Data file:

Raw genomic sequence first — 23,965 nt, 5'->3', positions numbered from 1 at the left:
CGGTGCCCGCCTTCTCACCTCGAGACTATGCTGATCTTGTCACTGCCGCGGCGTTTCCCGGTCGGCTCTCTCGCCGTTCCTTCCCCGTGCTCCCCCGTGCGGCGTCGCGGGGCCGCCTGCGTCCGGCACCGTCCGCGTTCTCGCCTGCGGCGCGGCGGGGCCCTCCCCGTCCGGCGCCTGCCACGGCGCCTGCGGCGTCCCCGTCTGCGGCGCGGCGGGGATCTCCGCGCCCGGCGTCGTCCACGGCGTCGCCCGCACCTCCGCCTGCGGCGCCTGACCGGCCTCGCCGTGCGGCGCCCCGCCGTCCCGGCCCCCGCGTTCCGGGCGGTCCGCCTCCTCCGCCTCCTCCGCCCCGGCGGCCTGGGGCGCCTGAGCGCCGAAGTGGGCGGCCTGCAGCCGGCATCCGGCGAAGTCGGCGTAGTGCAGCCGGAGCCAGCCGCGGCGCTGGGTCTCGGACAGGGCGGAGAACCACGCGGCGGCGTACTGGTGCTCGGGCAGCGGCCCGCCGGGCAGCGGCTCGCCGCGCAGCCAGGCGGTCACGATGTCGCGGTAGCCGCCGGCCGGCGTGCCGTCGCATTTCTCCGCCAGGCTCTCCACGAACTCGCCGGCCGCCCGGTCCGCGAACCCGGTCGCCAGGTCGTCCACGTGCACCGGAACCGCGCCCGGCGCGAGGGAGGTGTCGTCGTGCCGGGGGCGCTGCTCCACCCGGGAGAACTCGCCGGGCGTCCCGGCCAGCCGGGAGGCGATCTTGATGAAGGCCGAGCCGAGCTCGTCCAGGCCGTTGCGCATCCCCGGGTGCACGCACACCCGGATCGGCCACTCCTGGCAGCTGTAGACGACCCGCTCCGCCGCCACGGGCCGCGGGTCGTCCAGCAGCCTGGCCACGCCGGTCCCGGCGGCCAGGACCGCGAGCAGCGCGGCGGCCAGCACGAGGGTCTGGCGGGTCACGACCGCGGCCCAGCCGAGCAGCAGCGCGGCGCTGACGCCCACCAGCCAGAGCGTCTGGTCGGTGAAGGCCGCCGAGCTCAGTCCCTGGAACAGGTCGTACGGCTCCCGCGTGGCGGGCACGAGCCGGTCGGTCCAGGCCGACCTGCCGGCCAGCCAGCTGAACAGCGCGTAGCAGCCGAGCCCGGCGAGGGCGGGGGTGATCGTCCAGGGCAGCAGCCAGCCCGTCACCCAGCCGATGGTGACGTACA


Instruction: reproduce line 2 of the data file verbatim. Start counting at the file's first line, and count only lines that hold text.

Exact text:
CGGTGCCCGCCTTCTCACCTCGAGACTATGCTGATCTTGTCACTGCCGCGGCGTTTCCCGGTCGGCTCTCTCGCCGTTCCTTCCCCGTGCTCCCCCGTGCGGCGTCGCGGGGCCGCCTGCGTCCGGCACCGTCCGCGTTCTCGCCTGCGGCGCGGCGGGGCCCTCCCCGTCCGGCGCCTGCCACGGCGCCTGCGGCGTCCCCGTCTGCGGCGCGGCGGGGATCTCCGCGCCCGGCGTCGTCCACGGCGTCGCCCGCACCTCCGCCTGCGGCGCCTGACCGGCCTCGCCGTGCGGCGCCCCGCCGTCCCGGCCCCCGCGTTCCGGGCGGTCCGCCTCCTCCGCCTCCTCCGCCCCGGCGGCCTGGGGCGCCTGAGCGCCGAAGTGGGCGGCCTGCAGCCGGCATCCGGCGAAGTCGGCGTAGTGCAGCCGGAGCCAGCCGCGGCGCTGGGTCTCGGACAGGGCGGAGAACCACGCGGCGGCGTACTGGTGCTCGGGCAGCGGCCCGCCGGGCAGCGGCTCGCCGCGCAGCCAGGCGGTCACGATGTCGCGGTAGCCGCCGGCCGGCGTGCCGTCGCATTTCTCCGCCAGGCTCTCCACGAACTCGCCGGCCGCCCGGTCCGCGAACCCGGTCGCCAGGTCGTCCACGTGCACCGGAACCGCGCCCGGCGCGAGGGAGGTGTCGTCGTGCCGGGGGCGCTGCTCCACCCGGGAGAACTCGCCGGGCGTCCCGGCCAGCCGGGAGGCGATCTTGATGAAGGCCGAGCCGAGCTCGTCCAGGCCGTTGCGCATCCCCGGGTGCACGCACACCCGGATCGGCCACTCCTGGCAGCTGTAGACGACCCGCTCCGCCGCCACGGGCCGCGGGTCGTCCAGCAGCCTGGCCACGCCGGTCCCGGCGGCCAGGACCGCGAGCAGCGCGGCGGCCAGCACGAGGGTCTGGCGGGTCACGACCGCGGCCCAGCCGAGCAGCAGCGCGGCGCTGACGCCCACCAGCCAGAGCGTCTGGTCGGTGAAGGCCGCCGAGCTCAGTCCCTGGAACAGGTCGTACGGCTCCCGCGTGGCGGGCACGAGCCGGTCGGTCCAGGCCGACCTGCCGGCCAGCCAGCTGAACAGCGCGTAGCAGCCGAGCCCGGCGAGGGCGGGGGTGATCGTCCAGGGCAGCAGCCAGCCCGTCACCCAGCCGATGGTGACGTACA